Alex Rain is a cold cut character, sliced thick like a cool cucumber on top of a hard to wedge salad. Rain’s iciness symbolizes his downtrodden humanity status and with each part of his body shattered from destruction, he becomes one step closer to being an automaton with eye brows. B-movie action star Olivier Guner essentially make a big career breakthrough with “Nemesis” as his sophomore feature. Guner’s military background suitably solidifies his physique as a workaholic cyborg cop while also presenting a rough cut speech impediment that’s very straight forward and without emotion. Some would say that Gruner’s approach fits his half-human, half-toaster oven character and I would say that would be correct. The 80’s and 90’s saw a crowded entry list of action stars, including Jean-Claude Van Damme, Chuck Norris, Steven Seagal, Sylvester Stallone, Arnold Schwarzenegger, and many others in various degrees of success – and Olivier Gruner became one of those faces that had since then been lost over the years; Gruner’s performance in “Nemesis” lacked pizazz which could have been the contributing factor to his success, but the monotonic, unflattering one-liners and blank face stare didn’t spark any fires on top of his average muscular frame. His performance, to keep with the fire motif, didn’t provide the oxygen, a combustible, or a flammable source to quickly set ablaze a trail for semi-popularity amongst his peers and that’s where “Nemesis” falters in entertainment value. Comparatively, “Trancers” franchise actor, Tim Thomerson, is full of range and vigor as an concealing Commissioner Farnsworth. Thomerson, in his early 40’s at the time of filming, displayed an impressive physicality to his role, keeping up nicely with his onscreen rival. Farnsworth, from the get-go, reeks of desperation when pressuring Alex to do his bidding and Thomerson really nails the part and can switch on the proverbial dime as an egocentric field operative when chasing Alex through the jungles on the Hawaii set. The night and day performance is a stark contrast between the two actors. What’s mostly disappointing about “Nemesis’” cast that favorable characters come and go; some the characters a pinned with terrific actors such as Shang Tsung himself, “Mortal Kombat’s” Cary-Hiroyuki Tagawa, as the leader of The Red Army Hammerheads and the late, great Brion James (“Red Heat”) chirping a lousy German accent of the Commissioner’s right hand man. The cast has many other recognizable names that, again, come and go, including a strung out looking Merle Kennedy (“Night of the Demons 2”) as Max Impact, Marjorie Monaghan as the algorithmic beauty Jared, Vincent Klyn (“Cyborg”) as a disposable bodyguard, an extremely fit and nude Deborah Shelton (“Body Double”), voice actor Nicholas Guest (“Dollman”), brief cameo by Jackie Earle Haley (“Watchmen”), a fresh faced version of “The Predator’s” Thomas Jane, and Thomas Jane’s bare ass.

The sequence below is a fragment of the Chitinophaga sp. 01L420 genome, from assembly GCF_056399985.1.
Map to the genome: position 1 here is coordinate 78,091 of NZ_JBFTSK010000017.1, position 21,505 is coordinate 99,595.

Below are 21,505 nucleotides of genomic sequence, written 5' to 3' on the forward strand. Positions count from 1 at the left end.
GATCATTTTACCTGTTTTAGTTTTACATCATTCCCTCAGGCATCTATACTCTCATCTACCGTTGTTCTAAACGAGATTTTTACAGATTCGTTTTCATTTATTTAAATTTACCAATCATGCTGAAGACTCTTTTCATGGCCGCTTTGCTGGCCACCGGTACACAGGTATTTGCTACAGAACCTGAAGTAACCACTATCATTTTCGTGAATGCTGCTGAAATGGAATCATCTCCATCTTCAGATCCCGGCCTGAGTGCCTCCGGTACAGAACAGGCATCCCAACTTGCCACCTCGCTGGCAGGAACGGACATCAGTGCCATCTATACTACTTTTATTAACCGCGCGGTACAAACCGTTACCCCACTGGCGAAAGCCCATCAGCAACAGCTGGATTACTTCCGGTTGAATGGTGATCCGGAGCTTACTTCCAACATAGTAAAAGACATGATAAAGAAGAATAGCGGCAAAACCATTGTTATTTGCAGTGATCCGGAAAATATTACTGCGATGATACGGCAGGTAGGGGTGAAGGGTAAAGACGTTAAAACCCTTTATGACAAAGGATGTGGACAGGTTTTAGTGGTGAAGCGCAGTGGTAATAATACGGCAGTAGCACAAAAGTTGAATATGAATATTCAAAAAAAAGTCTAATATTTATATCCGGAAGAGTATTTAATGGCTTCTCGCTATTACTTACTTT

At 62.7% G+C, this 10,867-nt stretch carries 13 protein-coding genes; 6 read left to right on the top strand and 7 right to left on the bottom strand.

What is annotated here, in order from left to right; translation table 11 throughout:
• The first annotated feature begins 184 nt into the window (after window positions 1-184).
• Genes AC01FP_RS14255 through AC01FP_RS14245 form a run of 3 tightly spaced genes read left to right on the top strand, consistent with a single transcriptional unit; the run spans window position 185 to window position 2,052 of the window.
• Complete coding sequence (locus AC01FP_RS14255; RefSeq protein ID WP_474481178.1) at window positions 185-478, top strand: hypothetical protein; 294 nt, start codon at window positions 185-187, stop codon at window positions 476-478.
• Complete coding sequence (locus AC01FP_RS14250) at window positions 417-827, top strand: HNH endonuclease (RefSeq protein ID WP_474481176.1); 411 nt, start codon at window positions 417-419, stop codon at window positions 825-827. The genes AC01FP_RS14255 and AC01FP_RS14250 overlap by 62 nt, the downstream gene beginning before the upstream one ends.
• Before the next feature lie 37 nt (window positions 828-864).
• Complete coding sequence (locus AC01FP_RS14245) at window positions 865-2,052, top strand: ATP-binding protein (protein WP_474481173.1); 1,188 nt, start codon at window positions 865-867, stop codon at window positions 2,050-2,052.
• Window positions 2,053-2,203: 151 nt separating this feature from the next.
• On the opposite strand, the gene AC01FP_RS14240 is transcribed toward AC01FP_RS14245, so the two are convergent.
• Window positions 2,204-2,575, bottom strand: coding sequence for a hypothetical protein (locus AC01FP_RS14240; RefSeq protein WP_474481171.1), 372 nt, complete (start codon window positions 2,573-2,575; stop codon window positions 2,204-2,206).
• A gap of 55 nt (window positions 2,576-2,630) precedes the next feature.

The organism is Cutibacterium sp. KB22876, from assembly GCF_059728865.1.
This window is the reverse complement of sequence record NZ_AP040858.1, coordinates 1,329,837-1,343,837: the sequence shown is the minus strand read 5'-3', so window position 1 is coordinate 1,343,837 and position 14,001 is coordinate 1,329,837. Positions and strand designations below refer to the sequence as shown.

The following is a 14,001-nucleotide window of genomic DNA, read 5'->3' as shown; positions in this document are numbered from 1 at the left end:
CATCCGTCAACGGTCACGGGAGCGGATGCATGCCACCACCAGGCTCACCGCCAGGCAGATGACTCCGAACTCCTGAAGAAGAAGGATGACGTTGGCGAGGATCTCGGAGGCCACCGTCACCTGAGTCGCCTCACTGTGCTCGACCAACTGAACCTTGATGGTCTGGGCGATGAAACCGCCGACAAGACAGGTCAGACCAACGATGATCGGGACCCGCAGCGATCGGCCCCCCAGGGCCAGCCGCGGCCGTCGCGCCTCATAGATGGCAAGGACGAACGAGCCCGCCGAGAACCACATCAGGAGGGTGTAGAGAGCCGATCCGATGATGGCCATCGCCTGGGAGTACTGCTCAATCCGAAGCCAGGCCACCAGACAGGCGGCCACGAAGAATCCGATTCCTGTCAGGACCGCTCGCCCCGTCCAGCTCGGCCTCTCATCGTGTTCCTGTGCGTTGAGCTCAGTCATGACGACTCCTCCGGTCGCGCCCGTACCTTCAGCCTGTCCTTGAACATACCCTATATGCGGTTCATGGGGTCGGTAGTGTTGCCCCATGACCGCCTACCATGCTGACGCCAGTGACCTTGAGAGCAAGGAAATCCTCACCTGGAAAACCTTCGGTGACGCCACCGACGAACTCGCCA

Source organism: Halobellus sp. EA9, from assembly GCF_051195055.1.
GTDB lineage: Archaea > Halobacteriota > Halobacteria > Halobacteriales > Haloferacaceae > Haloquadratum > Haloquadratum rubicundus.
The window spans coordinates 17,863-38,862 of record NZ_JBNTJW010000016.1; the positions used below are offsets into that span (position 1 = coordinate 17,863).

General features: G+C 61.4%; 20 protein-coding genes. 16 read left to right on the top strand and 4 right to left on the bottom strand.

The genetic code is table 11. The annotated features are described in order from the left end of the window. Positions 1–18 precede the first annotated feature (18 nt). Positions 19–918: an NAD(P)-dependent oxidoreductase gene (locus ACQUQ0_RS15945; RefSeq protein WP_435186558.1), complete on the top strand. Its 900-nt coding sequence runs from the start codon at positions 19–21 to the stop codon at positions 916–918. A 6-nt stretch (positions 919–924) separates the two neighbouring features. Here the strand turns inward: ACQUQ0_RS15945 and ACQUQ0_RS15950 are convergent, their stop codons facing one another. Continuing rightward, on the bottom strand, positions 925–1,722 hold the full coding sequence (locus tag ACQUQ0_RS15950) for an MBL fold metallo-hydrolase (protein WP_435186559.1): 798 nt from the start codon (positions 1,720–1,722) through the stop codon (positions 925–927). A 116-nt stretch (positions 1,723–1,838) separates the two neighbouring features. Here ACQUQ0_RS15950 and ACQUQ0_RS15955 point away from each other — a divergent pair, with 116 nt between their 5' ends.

The financial backing was obviously designated for a particular department in the “Nemesis” workshop and that department was special effects. Explosions, rotoscoping, stop-motion, sculpture, implosions, practical effects and makeup are just the tip of the iceberg. Frayed wires and eye ball cannons are the elegant touch that makes “Nemesis” a cult favorite and bring substance to a clunky storyline and divisively dynamic acting. However, not all the specials are pinpoint precision and grounded by reality. The one scene that stands above the rest when Farnsworth is hot in pursuit of Alex and Max and he’s shelling off rounds of a shotgun, standing relatively still, blasting away without moving the barrel around to compensate for his prey’s length of distance gained or even when they decided to make quick pivots in direction. Somehow, the rounds hit very close to Alex and Max and that’s not all, they even explode like a single stick of TNT. ACME must have had a hand in the special effects department because the scene sure was loony. Yet, the implosion of a monolithic silo was uber-impressive, well-executed, and really ritzy for the silver screen.